Kick Makes Changes to Platform That Are Actually Good
As the eternal struggle continues between Kick and Twitch, it seems that – at least in social circles – Kick is pulling ahead in terms of the overall sentiment of users. Recently, Twitch has made some sketchy changes that pushed more users away from the platform, and Kick was effectively there to pick up the pieces and sign some remarkably huge streamers.
Now, it looks as though Kick is making good on promises made, ticking boxes that the community has requested with aplomb, and bringing about some genuinely decent changes to the platform.
Are We The Good Guys?
Eddie Craven, the CEO of Kick and Co-Founder of Stake.com, the gambling platform that backs the streaming site, has been very transparent in his views on the development of Kick in general. Last week, he spoke about combatting ‘view count manipulation’ and bots on the platform, and just an hour ago, he confirmed that actions have already been taken to move towards those goals.
In a post on Twitter, Craven confirmed that viewer count protection has been ‘bettered’, tabbing issues have been resolved (which prevents a user from inflating their view count), chatbot protection has been put in place, and – most importantly for some – gambling and hot tub streams can now be ‘disabled’.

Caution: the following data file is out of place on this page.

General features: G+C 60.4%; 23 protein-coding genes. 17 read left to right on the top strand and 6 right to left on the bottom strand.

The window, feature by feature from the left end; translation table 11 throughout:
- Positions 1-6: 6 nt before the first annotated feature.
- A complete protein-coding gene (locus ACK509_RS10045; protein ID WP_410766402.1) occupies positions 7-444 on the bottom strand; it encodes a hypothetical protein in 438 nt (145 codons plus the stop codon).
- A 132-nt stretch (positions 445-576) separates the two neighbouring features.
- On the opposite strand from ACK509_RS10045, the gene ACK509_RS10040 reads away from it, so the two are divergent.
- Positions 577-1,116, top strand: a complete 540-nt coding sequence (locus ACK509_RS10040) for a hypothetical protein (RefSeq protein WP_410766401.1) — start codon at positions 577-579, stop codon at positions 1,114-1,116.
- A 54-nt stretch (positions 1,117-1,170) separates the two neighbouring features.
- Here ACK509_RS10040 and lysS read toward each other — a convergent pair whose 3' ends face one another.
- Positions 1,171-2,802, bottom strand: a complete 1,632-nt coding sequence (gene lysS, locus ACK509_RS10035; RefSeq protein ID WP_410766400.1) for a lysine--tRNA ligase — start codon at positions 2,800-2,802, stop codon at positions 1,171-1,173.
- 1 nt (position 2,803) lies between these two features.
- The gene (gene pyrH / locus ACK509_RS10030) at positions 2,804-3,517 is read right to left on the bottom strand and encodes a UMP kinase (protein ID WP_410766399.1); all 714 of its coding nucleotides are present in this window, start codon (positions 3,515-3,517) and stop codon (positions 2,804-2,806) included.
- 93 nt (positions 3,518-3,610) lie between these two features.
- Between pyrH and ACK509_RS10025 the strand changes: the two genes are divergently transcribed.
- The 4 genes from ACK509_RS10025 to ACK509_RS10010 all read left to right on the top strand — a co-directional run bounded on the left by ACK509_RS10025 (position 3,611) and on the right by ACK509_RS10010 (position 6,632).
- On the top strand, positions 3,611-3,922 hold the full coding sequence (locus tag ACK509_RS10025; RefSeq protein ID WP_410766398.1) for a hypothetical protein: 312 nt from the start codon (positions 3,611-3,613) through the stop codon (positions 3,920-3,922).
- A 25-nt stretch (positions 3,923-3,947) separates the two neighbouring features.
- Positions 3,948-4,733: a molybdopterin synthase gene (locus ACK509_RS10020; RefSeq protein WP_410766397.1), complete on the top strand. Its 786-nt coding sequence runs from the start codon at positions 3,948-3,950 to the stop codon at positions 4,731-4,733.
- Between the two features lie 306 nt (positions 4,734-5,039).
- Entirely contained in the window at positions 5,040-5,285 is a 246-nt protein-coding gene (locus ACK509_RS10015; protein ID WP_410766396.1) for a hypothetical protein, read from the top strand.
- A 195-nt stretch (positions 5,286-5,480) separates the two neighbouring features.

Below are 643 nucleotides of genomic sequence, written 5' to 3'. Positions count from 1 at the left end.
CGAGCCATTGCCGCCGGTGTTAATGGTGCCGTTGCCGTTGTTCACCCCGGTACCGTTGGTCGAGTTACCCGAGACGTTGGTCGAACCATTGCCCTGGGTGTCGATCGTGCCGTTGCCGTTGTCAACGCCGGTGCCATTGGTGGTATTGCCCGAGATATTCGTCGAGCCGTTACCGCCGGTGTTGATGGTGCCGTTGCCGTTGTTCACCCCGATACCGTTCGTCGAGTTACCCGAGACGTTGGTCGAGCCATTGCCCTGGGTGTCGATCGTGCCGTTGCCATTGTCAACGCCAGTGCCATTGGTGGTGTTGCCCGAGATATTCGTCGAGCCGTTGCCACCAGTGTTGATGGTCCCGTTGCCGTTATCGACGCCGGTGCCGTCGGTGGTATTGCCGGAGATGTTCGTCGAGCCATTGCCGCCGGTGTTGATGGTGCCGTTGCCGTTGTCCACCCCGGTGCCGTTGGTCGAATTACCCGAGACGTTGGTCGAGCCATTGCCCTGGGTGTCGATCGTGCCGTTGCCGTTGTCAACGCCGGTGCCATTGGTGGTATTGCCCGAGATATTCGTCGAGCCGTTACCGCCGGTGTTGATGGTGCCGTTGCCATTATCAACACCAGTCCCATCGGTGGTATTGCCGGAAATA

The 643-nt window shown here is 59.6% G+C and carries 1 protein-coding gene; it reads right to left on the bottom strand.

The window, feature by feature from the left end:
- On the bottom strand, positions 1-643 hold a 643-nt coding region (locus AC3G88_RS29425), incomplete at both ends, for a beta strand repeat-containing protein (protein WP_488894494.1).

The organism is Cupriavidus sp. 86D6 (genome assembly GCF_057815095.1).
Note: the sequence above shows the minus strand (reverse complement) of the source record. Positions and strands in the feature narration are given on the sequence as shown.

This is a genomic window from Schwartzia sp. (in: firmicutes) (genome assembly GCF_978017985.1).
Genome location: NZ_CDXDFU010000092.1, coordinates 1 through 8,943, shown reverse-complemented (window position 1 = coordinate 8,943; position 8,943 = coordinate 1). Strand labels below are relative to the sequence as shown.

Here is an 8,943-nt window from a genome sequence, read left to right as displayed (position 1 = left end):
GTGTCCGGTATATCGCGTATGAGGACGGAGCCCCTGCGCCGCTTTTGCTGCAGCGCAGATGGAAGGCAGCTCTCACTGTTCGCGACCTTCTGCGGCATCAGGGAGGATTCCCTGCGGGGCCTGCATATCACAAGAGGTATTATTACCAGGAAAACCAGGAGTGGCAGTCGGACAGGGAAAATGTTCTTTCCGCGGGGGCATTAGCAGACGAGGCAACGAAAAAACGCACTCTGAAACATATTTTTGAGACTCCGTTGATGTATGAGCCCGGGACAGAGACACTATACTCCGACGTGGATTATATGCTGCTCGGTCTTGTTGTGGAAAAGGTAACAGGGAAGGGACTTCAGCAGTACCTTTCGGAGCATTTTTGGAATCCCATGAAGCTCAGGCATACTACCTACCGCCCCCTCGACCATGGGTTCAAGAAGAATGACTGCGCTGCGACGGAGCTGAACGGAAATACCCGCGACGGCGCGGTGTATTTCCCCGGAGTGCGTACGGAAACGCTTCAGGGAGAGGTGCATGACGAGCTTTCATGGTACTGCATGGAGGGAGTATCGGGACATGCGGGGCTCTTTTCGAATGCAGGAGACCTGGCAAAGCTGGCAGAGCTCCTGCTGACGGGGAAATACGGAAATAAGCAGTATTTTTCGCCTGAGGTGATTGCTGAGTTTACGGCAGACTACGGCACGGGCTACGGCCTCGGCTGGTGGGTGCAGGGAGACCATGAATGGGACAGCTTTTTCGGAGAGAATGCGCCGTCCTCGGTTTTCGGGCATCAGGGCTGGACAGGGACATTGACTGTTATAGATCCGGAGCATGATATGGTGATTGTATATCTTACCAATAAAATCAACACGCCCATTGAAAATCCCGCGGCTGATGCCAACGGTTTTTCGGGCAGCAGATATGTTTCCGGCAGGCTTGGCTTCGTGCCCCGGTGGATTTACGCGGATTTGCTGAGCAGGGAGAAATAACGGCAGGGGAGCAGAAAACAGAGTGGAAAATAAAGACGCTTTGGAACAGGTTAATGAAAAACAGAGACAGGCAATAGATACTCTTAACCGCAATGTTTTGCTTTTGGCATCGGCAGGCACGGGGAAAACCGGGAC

Over the last 48 hours we've rolled out all the changes mentioned above
✅ Better viewer count protection ✅ Tabbing issues sorted ✅ Advanced chat bot protection ✅ Disabling of gambling & hot tub streams
With that said we're still optimising all the above even further!
It didn’t end there, as Eddieguaranteed that further optimisations are on the way.
It’s worth stressing that a lot of these ongoing debates surfaced because of Twitch and Kick’s handling of gambling streams – in totally different ways. There has also been a long-term, ongoing debate as to the ‘validity’ of hot tub streams. While Twitch has in the past promoted hot tub streams and channels to the front page of users the world over, Kick is taking steps to ensure that this content can be blocked entirely from your page.
There are ways to hide this kind of content on Twitch, but the process is admittedly not as visible and it can be a little counter-intuitive because it relies on Twitch suggesting the content to you before you can ignore it.
Recently, Eddie Craven also went on record stressing that Adin Ross, easily one of the most controversial ‘streamers’ to emerge in recent years, is a clearly defined ‘brand risk’. It was a transparency move that gained Craven a little respect from the prospective users that avoid the platform because it’s being actively promoted by the likes of Adin Ross.
Oh, and Kick recently claimed that it has reached ten million active accounts in just seven months – and highlighted that it took Twitch five years to reach the same figure. I mean, we’re in a whole different era of content creation compared to Twitch’s origin period, but it’s still impressive.